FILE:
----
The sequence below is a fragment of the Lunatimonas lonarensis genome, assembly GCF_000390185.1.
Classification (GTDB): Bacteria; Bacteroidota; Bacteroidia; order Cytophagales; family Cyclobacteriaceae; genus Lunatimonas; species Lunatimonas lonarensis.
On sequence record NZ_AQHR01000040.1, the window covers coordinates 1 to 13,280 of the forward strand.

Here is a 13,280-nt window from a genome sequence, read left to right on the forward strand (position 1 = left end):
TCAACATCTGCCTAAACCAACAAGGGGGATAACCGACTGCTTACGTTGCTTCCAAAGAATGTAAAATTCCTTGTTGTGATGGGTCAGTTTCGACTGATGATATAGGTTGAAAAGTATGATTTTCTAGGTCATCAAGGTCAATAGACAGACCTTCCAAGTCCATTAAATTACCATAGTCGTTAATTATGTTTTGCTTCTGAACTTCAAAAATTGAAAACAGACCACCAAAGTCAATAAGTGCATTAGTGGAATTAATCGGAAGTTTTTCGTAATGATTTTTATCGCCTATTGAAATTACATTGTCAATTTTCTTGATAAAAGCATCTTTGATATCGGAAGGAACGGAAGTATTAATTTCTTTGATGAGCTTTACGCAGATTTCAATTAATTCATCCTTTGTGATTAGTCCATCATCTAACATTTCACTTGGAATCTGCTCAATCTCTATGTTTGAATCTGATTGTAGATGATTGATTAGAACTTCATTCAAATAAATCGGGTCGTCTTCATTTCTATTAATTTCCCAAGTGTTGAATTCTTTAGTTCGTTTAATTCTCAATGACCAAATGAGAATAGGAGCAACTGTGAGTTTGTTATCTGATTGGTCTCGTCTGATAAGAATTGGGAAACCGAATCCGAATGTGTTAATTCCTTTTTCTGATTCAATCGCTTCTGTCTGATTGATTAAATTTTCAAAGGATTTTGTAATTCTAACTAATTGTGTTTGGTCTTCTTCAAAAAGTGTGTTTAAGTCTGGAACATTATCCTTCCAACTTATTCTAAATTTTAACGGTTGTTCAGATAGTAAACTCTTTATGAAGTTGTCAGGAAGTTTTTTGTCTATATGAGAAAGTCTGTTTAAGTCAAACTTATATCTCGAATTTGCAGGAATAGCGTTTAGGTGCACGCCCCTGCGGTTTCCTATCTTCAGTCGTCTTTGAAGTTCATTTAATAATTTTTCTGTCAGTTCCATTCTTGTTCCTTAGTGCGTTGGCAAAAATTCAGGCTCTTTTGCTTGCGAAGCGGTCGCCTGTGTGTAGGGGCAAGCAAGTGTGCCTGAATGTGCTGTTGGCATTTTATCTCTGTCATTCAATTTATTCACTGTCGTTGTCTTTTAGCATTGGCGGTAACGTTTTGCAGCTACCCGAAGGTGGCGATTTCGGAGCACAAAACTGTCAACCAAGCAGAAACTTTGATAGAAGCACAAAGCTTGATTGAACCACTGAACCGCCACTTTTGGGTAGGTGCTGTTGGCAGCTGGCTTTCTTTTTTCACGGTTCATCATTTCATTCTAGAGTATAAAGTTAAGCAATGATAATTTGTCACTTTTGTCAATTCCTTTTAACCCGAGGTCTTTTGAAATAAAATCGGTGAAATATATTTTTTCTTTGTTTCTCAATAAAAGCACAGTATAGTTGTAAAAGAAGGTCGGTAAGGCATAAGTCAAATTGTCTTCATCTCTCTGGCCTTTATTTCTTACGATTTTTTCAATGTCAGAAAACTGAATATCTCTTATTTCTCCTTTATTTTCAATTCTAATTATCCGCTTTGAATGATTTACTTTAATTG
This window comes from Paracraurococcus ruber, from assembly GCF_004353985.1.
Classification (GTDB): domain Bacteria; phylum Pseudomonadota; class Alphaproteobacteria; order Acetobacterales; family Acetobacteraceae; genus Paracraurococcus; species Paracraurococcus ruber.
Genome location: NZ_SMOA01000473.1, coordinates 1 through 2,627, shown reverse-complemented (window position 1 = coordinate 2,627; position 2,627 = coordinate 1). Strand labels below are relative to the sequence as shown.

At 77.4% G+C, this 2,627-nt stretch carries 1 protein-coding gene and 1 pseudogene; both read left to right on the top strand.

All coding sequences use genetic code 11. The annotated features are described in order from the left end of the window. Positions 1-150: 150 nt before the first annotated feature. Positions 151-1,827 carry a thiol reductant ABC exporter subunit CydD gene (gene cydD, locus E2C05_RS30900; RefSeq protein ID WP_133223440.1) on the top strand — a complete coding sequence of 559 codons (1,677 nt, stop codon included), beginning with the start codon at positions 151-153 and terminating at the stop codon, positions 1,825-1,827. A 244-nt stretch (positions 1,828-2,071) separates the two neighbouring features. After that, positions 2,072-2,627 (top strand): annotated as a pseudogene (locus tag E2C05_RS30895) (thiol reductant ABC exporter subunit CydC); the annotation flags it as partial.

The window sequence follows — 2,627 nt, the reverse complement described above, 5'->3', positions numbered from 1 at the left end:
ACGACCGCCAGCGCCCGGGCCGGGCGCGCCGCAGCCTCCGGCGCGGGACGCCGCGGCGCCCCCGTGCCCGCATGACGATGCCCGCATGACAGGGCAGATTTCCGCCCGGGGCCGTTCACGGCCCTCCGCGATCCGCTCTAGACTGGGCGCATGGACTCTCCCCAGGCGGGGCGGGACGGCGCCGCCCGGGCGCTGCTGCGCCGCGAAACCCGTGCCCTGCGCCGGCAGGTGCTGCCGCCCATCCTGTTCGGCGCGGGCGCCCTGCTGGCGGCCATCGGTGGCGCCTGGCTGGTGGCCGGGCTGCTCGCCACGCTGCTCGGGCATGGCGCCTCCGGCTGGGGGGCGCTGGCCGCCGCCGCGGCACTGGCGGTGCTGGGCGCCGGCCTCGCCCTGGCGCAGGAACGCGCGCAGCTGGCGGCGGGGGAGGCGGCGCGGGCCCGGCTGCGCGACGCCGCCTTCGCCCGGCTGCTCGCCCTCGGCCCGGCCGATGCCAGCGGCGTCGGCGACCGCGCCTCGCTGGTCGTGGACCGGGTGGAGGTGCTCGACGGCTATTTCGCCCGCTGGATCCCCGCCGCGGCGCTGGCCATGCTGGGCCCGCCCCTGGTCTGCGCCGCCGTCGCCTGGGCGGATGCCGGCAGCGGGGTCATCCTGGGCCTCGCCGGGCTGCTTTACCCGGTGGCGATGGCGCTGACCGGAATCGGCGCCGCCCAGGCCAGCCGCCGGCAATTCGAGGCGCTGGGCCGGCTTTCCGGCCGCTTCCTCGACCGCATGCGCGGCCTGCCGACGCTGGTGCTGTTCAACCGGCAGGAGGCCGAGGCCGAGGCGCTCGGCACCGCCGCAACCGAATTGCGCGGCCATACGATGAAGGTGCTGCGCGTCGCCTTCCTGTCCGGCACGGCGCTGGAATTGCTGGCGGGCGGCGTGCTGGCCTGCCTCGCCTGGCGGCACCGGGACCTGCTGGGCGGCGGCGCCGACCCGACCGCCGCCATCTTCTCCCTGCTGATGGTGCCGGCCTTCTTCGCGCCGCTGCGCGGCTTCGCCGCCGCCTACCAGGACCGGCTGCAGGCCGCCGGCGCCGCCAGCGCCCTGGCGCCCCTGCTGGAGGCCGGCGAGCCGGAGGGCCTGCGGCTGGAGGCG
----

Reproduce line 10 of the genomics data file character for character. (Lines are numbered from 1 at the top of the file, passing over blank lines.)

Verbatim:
All coding sequences use genetic code 11. The annotated features are described in order from the left end of the window. Positions 1-150: 150 nt before the first annotated feature. Positions 151-1,827 carry a thiol reductant ABC exporter subunit CydD gene (gene cydD, locus E2C05_RS30900; RefSeq protein ID WP_133223440.1) on the top strand — a complete coding sequence of 559 codons (1,677 nt, stop codon included), beginning with the start codon at positions 151-153 and terminating at the stop codon, positions 1,825-1,827. A 244-nt stretch (positions 1,828-2,071) separates the two neighbouring features. After that, positions 2,072-2,627 (top strand): annotated as a pseudogene (locus tag E2C05_RS30895) (thiol reductant ABC exporter subunit CydC); the annotation flags it as partial.